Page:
After months of international attention, the French will put news cycles out of their misery by finally electing a new president. After a bruising first round, the choice has narrowed down to two candidates: the young centrist Emmanuel Macron and the flame of the far-right, Marine Le Pen. While the polls predict a comfortable Macron victory, situation on the ground does not reflect a truly widespread mobilisation against the danger of a far-right president.
It hasn't always been like this. In 2002, when divisions on the left facilitated Le Pen senior's ascent into the second round against the then incumbent conservative president Jacques Chirac, every actor from the far-left to the centre-right united in calling for a blockade against the far-right. It worked. High voter turnout delivered an unprecedented Chirac victory with over 80% of the vote, while Jean-Marie Le Pen failed to increase his vote-share from the first round.
Fifteen years later, a comparable scenario did not lead to the emergence of the same anti-fascist coalition against Le Pen junior. On the Right, while the beaten conservative candidate François Fillon did endorse Macron, a fair number of his Catholic voters will shift their support to Le Pen. Simultaneously, about half of the men and women who had opted for the Euro-sceptic candidate Nicolas Dupont-Aignan in the first round will probably rally behind the far-right candidate.
It is on the Left, however, that the unravelling of the anti-fascist consensus seems most acute. While in 2002, Mayday protesters marched under banners calling to 'block one's nose' and vote for the lesser evil in the form of Chirac, this year the syndicates did not unite for a call to vote against the far-right.
Even more tellingly, the left-wing candidate Jean-Luc Mélenchon, who received 19.6% of the votes on the first round, may have warned against voting for Le Pen, but came short of actually endorsing her rival. Subsequently, the latest polls found that only 35% of Mélenchon's activists will vote for Macron, while around 48% of his voters will do the same.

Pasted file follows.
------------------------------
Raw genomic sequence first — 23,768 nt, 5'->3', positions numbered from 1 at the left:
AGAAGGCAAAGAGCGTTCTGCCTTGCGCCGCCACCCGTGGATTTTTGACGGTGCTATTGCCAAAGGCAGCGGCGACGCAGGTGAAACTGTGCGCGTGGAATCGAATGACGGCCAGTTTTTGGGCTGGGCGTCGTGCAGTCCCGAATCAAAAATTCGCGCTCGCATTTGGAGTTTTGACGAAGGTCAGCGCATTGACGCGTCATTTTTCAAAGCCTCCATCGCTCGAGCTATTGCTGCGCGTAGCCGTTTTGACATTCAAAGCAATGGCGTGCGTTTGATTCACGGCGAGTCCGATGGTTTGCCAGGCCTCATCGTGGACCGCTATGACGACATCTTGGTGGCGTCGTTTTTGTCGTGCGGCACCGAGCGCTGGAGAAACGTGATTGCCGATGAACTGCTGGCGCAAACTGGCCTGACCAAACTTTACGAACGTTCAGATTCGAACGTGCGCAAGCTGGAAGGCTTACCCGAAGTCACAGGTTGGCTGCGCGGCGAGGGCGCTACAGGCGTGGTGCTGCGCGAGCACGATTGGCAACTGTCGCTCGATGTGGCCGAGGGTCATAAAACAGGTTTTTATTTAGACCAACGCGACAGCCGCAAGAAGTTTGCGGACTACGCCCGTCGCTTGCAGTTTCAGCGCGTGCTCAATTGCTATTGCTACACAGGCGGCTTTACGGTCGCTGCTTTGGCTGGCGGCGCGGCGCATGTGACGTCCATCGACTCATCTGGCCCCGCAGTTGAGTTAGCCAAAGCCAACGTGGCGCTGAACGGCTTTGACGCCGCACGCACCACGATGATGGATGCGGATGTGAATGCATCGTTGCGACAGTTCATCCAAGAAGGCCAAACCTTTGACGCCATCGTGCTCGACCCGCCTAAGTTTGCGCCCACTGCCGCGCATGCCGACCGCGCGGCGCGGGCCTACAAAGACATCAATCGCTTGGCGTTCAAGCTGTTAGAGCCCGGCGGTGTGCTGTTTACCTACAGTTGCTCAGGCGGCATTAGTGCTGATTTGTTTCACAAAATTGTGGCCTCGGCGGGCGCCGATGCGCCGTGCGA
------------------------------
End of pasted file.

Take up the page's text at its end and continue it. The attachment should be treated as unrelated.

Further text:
While many - especially on the Left - will say this reflects the lack of enthusiasm with Macron's programme, none of the left-wing voters who voted Chirac with a blocked nose in 2002 did so with any sense of excitement. More importantly, the second round of the French presidential election has never been a moment for a vote of enthusiasm. The two-round system has always offered voters the opportunity to express their desires in the first round, while using the second as a compromise to vote for the lesser evil. French voters have always known this system and operated within its confines. What has changed since 2002, however, is the disappearance of the sense of urgency around blocking a Le Pen presidency.
To some extent, this is not surprising after years of incessant discussion of Le Pen as a viable candidate. While Le Pen father took everyone by surprise in 2002, his daughter has had enough time to establish herself as a thoroughly expected - if not acceptable - choice.
Over the last decade, she has led a project of 'dédiabolisation', or detoxification of the party brand. Under her leadership, overt racism has been controlled in favour of a discussion of the more palatable terms of 'immigration' and 'national preference'. She has combined this with the seemingly winning formula of populism, as she portrayed herself as the champion of 'ordinary people' against the corrupt establishment. To seal the deal, her Front national is not a new, rogue party anymore, but an established 40-year old organisation with its share of corruption affairs. If this is not a ticket into the French mainstream, it is impossible to say what it.
More importantly, however, this normalisation of the Front national has only become possible through the dilution of anti-fascist sentiment in France. The old Front national of Jean-Marie Le Pen represented direct continuity to the old far-right: Vichy collaborators and torturers from the Algerian War of Independence. As both these events drift away from living memory, their hold as cautionary tales has become less immediate, particularly on younger generations.
This process is - in all likelihood - not the harbinger of a Le Pen victory on Sunday. Macron still leads the polls with a sturdy margin of around 20%. Of the 60% who said they would vote for the centrist, 91% claimed they were certain of their choice. Nonetheless, a likely Le Pen share of over 30% of the vote will mark Marine's success in going further than her father ever did. Convincing voters of other parties to cast their ballot for her, the leader of the Front national has demonstrated the success of her detoxification project.
Ultimately, even as Sunday's ballot may in all likelihood reject a Le Pen presidency, it will reaffirm the normalisation of the European far-right. As this is a genie that will not retreat so easily back to its bottle, it is time for those who believe in parliamentary democracy to get used to fighting the far-right in a world where references to fascism and calls to stand up to it no longer hold.